'Ice bombs' from Alex Fraser Bridge will happen again: expert
Published Tuesday, December 13, 2016 5:32PM PST
Last Updated Tuesday, December 13, 2016 7:02PM PST
A leading expert says there's no way to prevent "ice bombs" from falling off of bridge cables and on to the cars below, and a similar situation is possible when the bridge replacing the Massey Tunnel is built.
The Alex Fraser Bridge was temporarily closed on Monday and Saturday due to a risk of falling snow and ice, and at least 145 insurance claims have been filed by drivers whose windshields were struck by the "ice bombs" as they passed over the Alex Fraser and Port Mann crossings.
The bulk of the damage was caused on the Alex Fraser, which came as a surprise to the provincial government as the bridge's cables don't hang over the roadway. Falling snow has also been reported on the bridge a couple of times over the years, however, in 2005 and 2008.
The Port Mann Bridge, which is the source of 50 of the 145 insurance claims, has snow-clearing collars on each of its 288 overhanging cables. The collars were installed after an "ice bomb" fiasco in 2012, which damaged about 350 vehicles.
The government is characterizing the most recent storm on Monday as a freak weather event: a system dumping far more snow than expected, a flash freeze and then a sudden thaw.
"Those cables jumped from -5 to 5 very quickly and that caused the snow to release very quickly," said executive director of BC Highway Operations Norm Parkes.
"We have very good weather forecasting, but weather forecasts aren't always correct."
But an expert said the bridges should be closed ahead of time, and officials with the Ministry of Transportation should have seen it coming.
Christos Georgakis, an engineering professor from Aarhus University in Denmark, was the main external consultant on the Port Mann Bridge problem four years ago.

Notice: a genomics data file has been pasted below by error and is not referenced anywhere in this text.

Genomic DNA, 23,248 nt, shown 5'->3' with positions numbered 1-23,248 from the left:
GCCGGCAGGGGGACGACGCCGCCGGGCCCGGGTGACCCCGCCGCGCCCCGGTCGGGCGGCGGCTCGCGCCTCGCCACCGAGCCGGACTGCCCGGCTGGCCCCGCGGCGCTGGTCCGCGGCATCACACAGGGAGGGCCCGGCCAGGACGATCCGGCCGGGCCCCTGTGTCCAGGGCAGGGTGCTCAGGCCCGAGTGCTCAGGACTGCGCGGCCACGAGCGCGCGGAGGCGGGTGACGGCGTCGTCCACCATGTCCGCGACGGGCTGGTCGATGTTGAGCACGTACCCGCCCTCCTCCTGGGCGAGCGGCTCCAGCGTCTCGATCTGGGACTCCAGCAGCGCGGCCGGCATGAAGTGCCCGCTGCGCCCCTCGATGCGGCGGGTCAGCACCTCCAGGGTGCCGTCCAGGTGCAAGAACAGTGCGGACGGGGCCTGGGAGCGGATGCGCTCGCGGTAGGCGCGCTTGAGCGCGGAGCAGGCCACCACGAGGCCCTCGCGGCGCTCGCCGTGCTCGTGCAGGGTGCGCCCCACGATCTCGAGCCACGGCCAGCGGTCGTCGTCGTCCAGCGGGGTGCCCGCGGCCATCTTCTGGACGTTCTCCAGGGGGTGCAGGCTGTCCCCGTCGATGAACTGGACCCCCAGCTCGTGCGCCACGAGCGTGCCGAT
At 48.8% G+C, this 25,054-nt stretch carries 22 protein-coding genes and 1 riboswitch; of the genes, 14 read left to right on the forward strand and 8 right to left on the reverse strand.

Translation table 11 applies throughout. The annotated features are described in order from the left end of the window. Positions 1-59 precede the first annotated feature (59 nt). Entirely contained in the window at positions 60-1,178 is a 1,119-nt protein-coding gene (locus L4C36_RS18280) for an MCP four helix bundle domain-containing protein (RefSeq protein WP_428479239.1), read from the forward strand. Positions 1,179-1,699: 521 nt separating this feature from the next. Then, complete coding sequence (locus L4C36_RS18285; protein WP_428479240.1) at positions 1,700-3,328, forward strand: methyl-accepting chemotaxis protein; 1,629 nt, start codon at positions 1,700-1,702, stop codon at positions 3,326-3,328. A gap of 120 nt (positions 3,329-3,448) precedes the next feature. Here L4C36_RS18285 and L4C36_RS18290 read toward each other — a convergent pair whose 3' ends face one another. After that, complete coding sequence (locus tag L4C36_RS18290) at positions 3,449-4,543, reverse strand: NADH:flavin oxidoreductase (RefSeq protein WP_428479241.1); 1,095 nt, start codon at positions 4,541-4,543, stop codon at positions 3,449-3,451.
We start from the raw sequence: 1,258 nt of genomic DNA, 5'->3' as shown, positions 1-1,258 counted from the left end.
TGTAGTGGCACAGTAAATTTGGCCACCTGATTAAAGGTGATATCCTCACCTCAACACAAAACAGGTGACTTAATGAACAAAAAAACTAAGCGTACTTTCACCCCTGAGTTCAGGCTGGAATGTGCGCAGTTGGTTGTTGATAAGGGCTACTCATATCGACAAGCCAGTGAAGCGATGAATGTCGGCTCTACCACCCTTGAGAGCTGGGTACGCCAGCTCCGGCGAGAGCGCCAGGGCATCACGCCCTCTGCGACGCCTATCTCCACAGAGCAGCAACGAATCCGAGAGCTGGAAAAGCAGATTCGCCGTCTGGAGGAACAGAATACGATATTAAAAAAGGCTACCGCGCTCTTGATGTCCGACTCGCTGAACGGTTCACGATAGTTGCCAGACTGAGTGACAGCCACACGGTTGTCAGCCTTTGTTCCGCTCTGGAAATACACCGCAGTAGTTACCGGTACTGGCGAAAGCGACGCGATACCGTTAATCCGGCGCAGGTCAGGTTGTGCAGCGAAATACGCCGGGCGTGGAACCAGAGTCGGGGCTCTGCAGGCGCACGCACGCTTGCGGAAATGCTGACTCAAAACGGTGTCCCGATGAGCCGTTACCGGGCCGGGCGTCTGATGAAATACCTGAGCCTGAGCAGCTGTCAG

He said there's not really a solution that adequately solves the problem.
"There is no silver bullet here," Georgakis said. The best thing the ministry can do is watch the weather, and close the bridges if the forecast suggests problems are on the way.” He said he knows drivers will find the closures frustrating, but that it's better than the alternative of being struck by falling snow or ice.
"In my opinion shutting down the bridges for some hours or half a day once every four, five, six years was not catastrophic," he said.
"We're trying to fight nature when we shouldn't be trying to fight nature."
But Minister Todd Stone told CTV News on Tuesday that a full closure is "very unlikely" on either of the bridges because of "the additional measures we have in place."
Stone also said crews are taking lessons learned from incidents in the past, as a way to prevent them from happening again with new bridges like the one that will replace the Massey Tunnel.
"We intend on doing everything we can to get to a place where these incidents don't happen at all on our crossings in British Columbia," he said.
Georgakis doesn't think it's possible in a city where snowfall is inevitable in the winter.
"It doesn't matter that the cable planes are not over the bridge. It doesn't matter that chains and collars have been put on the stays. These things will happen," he said.
"The problem will still be there. We have a structure out in nature exposed to the elements. How can you stop snow and ice from accreting on it? It's just not possible."
With a report from CTV Vancouver's Scott Roberts